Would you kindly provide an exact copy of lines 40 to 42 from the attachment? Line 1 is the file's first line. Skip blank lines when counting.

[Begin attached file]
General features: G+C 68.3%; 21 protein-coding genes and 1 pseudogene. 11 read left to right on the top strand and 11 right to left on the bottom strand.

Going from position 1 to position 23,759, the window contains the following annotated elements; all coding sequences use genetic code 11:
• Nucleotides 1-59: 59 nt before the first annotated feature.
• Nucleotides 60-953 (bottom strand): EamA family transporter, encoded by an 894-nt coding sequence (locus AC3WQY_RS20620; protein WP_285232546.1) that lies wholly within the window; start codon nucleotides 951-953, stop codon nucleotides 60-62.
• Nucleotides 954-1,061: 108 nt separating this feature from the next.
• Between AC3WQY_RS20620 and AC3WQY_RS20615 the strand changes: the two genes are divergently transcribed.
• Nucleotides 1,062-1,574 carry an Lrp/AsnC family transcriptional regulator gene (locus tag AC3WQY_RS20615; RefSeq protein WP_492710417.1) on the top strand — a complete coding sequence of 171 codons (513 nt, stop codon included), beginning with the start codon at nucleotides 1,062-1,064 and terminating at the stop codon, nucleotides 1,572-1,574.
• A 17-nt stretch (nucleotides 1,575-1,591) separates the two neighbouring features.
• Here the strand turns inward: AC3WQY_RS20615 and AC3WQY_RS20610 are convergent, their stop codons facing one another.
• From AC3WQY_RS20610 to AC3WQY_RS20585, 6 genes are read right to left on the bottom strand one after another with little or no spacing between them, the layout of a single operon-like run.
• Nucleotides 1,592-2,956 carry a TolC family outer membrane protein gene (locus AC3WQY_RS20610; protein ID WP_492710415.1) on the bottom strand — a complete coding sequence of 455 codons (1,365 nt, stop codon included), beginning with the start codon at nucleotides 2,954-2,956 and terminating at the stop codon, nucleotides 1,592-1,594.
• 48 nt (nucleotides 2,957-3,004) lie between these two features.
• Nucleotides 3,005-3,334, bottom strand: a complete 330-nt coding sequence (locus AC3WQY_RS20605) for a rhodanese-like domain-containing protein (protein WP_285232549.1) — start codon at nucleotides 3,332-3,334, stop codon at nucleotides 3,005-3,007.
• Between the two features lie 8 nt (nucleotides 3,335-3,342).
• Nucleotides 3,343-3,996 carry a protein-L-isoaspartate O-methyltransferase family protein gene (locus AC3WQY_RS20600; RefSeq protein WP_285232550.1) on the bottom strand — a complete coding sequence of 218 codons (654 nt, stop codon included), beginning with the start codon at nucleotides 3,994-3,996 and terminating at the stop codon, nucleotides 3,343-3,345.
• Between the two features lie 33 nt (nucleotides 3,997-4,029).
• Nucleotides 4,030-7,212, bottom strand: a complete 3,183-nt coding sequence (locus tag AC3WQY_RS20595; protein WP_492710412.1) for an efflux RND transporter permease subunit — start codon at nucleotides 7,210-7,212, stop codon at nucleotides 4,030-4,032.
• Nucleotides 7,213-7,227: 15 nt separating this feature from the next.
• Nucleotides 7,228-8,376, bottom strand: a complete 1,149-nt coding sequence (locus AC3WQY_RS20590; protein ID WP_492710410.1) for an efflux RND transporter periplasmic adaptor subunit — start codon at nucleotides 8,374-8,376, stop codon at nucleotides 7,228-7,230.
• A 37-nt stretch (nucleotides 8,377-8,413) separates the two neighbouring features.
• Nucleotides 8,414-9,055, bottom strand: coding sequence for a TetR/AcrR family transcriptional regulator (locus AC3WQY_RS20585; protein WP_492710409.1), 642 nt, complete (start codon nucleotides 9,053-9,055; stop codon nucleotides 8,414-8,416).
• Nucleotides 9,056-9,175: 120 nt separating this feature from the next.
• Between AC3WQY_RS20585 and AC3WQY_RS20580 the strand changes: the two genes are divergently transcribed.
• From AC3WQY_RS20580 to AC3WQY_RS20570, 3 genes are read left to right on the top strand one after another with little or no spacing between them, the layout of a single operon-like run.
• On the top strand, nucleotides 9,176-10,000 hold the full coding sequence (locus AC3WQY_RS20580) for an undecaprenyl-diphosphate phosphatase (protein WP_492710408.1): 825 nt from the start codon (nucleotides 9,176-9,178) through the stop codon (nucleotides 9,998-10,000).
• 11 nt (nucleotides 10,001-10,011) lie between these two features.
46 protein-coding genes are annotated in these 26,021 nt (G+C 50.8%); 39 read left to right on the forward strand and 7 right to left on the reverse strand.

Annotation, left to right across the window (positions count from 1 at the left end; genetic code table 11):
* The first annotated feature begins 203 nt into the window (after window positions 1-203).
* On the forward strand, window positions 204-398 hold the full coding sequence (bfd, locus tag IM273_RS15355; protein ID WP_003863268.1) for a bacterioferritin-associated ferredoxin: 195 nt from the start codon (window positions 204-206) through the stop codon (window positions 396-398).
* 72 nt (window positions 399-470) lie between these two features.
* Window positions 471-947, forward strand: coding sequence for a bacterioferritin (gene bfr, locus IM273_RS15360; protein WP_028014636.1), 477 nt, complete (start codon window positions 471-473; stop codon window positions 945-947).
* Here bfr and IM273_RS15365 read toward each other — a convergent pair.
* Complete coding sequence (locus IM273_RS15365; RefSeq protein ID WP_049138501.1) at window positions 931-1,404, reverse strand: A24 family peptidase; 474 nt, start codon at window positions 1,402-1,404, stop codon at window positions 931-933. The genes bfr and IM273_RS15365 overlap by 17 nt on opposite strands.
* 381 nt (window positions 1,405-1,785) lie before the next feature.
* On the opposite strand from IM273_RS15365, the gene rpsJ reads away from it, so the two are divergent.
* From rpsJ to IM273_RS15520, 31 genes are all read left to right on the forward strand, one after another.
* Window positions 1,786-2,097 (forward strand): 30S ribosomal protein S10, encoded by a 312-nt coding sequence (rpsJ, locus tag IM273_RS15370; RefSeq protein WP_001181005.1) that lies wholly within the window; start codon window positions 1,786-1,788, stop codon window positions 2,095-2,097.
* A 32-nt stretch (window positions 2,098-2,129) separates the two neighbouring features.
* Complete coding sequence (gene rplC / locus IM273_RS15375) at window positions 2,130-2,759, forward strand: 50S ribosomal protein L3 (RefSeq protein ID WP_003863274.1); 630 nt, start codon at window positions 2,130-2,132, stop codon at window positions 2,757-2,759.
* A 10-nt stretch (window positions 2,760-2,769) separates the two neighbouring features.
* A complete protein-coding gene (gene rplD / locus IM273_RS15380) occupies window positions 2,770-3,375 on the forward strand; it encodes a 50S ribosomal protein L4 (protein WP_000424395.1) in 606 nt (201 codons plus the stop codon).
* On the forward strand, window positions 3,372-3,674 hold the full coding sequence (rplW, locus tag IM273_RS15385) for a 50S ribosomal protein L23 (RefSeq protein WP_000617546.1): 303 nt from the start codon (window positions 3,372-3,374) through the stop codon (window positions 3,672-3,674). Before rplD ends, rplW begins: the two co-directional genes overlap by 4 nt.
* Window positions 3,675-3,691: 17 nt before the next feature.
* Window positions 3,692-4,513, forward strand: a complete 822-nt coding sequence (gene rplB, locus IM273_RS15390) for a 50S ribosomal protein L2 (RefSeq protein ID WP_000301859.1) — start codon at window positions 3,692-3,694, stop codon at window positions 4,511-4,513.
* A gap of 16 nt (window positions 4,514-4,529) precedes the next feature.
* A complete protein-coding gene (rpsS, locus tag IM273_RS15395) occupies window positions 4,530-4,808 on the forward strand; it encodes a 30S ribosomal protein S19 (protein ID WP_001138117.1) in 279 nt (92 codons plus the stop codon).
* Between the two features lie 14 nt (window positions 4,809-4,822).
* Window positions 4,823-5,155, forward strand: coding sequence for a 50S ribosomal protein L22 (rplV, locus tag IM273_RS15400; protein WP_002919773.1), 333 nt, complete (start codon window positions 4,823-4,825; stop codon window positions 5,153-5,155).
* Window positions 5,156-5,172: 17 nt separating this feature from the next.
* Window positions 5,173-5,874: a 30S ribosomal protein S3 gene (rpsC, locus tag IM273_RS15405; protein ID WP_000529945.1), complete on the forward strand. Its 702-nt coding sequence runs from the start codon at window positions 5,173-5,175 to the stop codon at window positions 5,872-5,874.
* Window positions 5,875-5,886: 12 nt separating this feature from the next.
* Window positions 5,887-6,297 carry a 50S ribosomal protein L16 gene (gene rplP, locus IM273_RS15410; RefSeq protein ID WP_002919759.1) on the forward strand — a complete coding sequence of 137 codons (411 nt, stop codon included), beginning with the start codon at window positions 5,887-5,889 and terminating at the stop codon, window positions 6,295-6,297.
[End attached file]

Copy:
* Complete coding sequence (gene rplC / locus IM273_RS15375) at window positions 2,130-2,759, forward strand: 50S ribosomal protein L3 (RefSeq protein ID WP_003863274.1); 630 nt, start codon at window positions 2,130-2,132, stop codon at window positions 2,757-2,759.
* A 10-nt stretch (window positions 2,760-2,769) separates the two neighbouring features.
* A complete protein-coding gene (gene rplD / locus IM273_RS15380) occupies window positions 2,770-3,375 on the forward strand; it encodes a 50S ribosomal protein L4 (protein WP_000424395.1) in 606 nt (201 codons plus the stop codon).